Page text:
Computer security film from 1990 just as relevant today

AT&T archive film talks about the threats of 20 years ago, the same threats we have now

Anyone training an end user today about computer security would be well advised to add the following video to their syllabus - sure, it's a 1990 video from AT&T with some cheesy graphics and music, but all of the issues addressed in the video - computer hackers, leaving passwords on monitor screens, viruses, etc., are just as relevant today as they were when the video was made.

This 9-minute version has been strung together from a bunch of shorter films, originally made for the "annual Skytop conference of Bell Labs executives," AT&T says.

"They were intended to be a wake-up call regarding computer security issues, and present a realistic view of then-plausible security breaches, along with accompanying set of worst-case scenarios.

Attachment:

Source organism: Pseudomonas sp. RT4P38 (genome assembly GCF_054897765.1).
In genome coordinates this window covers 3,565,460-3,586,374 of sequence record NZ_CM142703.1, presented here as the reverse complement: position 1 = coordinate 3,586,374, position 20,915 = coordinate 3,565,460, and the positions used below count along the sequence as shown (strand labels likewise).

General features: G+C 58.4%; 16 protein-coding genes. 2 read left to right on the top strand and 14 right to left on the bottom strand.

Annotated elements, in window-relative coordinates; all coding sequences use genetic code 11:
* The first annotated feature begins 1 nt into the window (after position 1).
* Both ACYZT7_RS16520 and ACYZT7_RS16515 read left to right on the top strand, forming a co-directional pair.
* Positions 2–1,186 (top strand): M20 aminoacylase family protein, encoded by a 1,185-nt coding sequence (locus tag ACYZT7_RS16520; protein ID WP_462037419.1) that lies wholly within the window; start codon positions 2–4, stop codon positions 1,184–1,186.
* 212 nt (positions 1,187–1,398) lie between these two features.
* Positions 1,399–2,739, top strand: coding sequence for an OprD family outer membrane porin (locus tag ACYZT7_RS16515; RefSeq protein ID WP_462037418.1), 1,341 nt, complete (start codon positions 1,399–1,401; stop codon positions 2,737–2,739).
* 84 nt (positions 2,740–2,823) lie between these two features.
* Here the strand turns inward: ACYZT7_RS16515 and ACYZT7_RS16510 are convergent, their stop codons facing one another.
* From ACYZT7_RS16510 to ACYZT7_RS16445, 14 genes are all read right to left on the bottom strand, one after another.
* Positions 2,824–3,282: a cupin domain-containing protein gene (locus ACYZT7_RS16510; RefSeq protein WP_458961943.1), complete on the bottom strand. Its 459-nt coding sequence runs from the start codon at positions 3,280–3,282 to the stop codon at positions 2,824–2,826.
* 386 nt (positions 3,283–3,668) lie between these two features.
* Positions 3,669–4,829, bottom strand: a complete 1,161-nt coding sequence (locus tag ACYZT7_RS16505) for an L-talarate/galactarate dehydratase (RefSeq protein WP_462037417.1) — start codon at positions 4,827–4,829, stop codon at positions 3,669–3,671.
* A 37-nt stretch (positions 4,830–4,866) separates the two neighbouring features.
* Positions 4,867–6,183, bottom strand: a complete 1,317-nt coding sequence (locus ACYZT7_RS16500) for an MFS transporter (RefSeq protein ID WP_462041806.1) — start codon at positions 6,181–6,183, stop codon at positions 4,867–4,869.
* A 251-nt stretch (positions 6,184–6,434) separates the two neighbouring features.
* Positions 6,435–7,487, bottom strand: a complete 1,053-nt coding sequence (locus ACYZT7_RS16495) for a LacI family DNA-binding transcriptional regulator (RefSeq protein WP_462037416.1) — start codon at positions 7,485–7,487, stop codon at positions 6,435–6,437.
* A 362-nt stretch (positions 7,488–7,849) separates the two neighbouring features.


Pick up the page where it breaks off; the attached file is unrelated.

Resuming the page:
"The computer security team at Bell Labs at the time took pains to get their message across at this particular meeting, handing out computer security awareness swag — water bottles! key rings! — even distributing copies of 2600: A Hacker's Quarterly. The idea was that it was high time that the entire staff took the threats seriously.

"The cultural climate at this time reinforced this message. Parent company AT&T had recently suffered the effects of a software bug that the government originally believed was caused by a hacker. A few months later, Labs computer scientist Bill Cheswick set up a hacker honeypot to snag and study break-ins over the modems at the Labs. AT&T was a big, challenging target for hackers."

While the message is still relevant, it's still pretty amusing to see some of the older technology that people used back in the day, as well as some of the cheesy graphics and scary, ominous music that the video employed.

Read more of Keith Shaw's ITworld.TV blog and follow the latest IT news at ITworld. Follow Keith on Twitter at @shawkeith. For the latest IT news, analysis and how-tos, follow ITworld on Twitter and Facebook.

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